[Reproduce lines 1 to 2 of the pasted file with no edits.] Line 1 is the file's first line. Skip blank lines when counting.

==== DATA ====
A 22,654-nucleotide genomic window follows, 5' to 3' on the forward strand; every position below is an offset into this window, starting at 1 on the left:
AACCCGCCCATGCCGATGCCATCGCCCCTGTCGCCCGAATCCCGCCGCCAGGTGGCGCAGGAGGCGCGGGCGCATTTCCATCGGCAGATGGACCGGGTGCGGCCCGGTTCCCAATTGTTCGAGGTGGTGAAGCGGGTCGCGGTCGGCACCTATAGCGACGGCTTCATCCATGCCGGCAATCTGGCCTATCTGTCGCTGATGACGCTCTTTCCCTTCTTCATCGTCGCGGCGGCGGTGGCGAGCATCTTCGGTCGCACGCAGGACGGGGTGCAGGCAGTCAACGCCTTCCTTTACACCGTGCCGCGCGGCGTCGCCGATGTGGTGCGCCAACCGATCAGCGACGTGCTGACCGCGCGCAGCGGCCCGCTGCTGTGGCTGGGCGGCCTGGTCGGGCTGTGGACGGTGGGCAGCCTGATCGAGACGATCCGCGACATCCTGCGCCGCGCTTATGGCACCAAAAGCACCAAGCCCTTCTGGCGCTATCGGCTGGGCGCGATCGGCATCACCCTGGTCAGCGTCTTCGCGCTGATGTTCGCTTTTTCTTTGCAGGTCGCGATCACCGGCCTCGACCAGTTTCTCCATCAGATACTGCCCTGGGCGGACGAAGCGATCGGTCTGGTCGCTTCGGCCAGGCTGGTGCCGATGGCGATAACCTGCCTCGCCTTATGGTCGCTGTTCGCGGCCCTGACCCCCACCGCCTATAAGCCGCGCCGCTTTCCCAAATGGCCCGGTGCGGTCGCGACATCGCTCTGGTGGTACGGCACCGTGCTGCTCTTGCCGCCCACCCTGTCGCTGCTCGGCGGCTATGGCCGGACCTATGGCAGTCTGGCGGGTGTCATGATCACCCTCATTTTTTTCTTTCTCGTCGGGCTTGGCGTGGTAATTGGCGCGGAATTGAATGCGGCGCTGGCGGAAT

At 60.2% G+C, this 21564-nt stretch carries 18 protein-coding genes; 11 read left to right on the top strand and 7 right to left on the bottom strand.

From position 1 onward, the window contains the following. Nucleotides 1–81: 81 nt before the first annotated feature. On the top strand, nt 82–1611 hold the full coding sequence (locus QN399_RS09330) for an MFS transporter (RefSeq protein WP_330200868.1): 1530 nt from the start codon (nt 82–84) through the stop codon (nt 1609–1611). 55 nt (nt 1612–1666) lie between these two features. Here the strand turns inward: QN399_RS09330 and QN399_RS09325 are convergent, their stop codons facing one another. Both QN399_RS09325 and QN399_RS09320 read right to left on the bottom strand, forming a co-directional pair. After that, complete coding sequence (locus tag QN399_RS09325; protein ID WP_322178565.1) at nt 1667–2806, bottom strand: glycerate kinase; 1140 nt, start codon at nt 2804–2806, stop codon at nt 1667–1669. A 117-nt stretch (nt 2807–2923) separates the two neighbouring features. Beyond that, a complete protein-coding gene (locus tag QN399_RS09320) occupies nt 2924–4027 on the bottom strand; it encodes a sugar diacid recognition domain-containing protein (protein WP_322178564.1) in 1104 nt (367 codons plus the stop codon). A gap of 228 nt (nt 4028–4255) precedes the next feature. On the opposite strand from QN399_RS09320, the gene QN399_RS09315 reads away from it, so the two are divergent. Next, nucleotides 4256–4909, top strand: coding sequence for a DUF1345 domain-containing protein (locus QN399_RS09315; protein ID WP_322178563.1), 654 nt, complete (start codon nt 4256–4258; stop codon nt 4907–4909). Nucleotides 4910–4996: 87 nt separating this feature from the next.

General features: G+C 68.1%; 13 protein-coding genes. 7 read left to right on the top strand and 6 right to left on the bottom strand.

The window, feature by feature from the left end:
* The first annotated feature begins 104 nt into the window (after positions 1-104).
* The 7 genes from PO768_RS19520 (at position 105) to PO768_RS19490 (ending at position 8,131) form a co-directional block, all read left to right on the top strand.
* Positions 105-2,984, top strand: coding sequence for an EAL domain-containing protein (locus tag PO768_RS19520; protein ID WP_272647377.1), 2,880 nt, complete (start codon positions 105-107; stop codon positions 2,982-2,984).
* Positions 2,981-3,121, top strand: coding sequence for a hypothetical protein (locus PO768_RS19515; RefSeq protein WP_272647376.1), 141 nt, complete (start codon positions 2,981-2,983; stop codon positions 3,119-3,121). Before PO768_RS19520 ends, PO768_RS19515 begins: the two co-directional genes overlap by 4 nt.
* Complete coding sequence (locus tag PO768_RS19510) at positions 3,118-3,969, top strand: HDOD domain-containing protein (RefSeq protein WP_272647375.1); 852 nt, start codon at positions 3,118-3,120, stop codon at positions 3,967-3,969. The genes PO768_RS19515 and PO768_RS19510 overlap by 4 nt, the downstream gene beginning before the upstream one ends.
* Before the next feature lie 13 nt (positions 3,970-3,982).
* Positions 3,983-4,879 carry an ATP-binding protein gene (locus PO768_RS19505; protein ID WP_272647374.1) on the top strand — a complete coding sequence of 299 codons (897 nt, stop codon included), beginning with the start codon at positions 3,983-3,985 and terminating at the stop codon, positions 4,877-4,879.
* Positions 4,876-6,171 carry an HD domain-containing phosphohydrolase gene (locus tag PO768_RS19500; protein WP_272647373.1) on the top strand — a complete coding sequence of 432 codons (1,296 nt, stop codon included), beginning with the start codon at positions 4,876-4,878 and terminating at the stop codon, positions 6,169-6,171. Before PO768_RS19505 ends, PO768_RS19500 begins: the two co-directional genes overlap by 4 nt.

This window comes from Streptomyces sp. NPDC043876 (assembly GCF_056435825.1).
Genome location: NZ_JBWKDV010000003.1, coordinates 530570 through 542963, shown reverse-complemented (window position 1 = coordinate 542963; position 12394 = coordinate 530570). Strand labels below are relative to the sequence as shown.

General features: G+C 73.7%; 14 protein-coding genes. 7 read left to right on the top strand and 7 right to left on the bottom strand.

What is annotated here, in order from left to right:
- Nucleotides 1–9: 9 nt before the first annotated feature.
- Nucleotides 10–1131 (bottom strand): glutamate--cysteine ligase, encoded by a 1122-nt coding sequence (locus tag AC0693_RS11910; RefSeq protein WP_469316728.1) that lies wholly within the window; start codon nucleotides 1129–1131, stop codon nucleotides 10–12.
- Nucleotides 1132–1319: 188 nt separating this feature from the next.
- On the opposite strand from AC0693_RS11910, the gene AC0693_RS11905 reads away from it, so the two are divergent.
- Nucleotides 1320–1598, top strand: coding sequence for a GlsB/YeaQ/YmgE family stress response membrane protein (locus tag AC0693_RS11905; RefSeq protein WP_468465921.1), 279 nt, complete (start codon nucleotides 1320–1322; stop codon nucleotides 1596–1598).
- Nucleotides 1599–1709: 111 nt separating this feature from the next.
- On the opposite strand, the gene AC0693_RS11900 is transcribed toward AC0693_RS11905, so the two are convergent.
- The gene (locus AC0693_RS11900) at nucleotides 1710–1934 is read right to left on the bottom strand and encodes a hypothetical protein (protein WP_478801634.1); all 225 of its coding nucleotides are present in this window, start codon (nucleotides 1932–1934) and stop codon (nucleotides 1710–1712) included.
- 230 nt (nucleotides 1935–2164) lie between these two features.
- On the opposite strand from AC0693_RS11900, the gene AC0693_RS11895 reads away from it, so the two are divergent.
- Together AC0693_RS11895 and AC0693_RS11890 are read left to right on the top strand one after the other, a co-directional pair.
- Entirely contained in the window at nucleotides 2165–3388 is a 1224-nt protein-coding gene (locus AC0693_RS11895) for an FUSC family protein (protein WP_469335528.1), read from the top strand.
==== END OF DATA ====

A 22,654-nucleotide genomic window follows, 5' to 3' on the forward strand; every position below is an offset into this window, starting at 1 on the left:
AACCCGCCCATGCCGATGCCATCGCCCCTGTCGCCCGAATCCCGCCGCCAGGTGGCGCAGGAGGCGCGGGCGCATTTCCATCGGCAGATGGACCGGGTGCGGCCCGGTTCCCAATTGTTCGAGGTGGTGAAGCGGGTCGCGGTCGGCACCTATAGCGACGGCTTCATCCATGCCGGCAATCTGGCCTATCTGTCGCTGATGACGCTCTTTCCCTTCTTCATCGTCGCGGCGGCGGTGGCGAGCATCTTCGGTCGCACGCAGGACGGGGTGCAGGCAGTCAACGCCTTCCTTTACACCGTGCCGCGCGGCGTCGCCGATGTGGTGCGCCAACCGATCAGCGACGTGCTGACCGCGCGCAGCGGCCCGCTGCTGTGGCTGGGCGGCCTGGTCGGGCTGTGGACGGTGGGCAGCCTGATCGAGACGATCCGCGACATCCTGCGCCGCGCTTATGGCACCAAAAGCACCAAGCCCTTCTGGCGCTATCGGCTGGGCGCGATCGGCATCACCCTGGTCAGCGTCTTCGCGCTGATGTTCGCTTTTTCTTTGCAGGTCGCGATCACCGGCCTCGACCAGTTTCTCCATCAGATACTGCCCTGGGCGGACGAAGCGATCGGTCTGGTCGCTTCGGCCAGGCTGGTGCCGATGGCGATAACCTGCCTCGCCTTATGGTCGCTGTTCGCGGCCCTGACCCCCACCGCCTATAAGCCGCGCCGCTTTCCCAAATGGCCCGGTGCGGTCGCGACATCGCTCTGGTGGTACGGCACCGTGCTGCTCTTGCCGCCCACCCTGTCGCTGCTCGGCGGCTATGGCCGGACCTATGGCAGTCTGGCGGGTGTCATGATCACCCTCATTTTTTTCTTTCTCGTCGGGCTTGGCGTGGTAATTGGCGCGGAATTGAATGCGGCGCTGGCGGAAT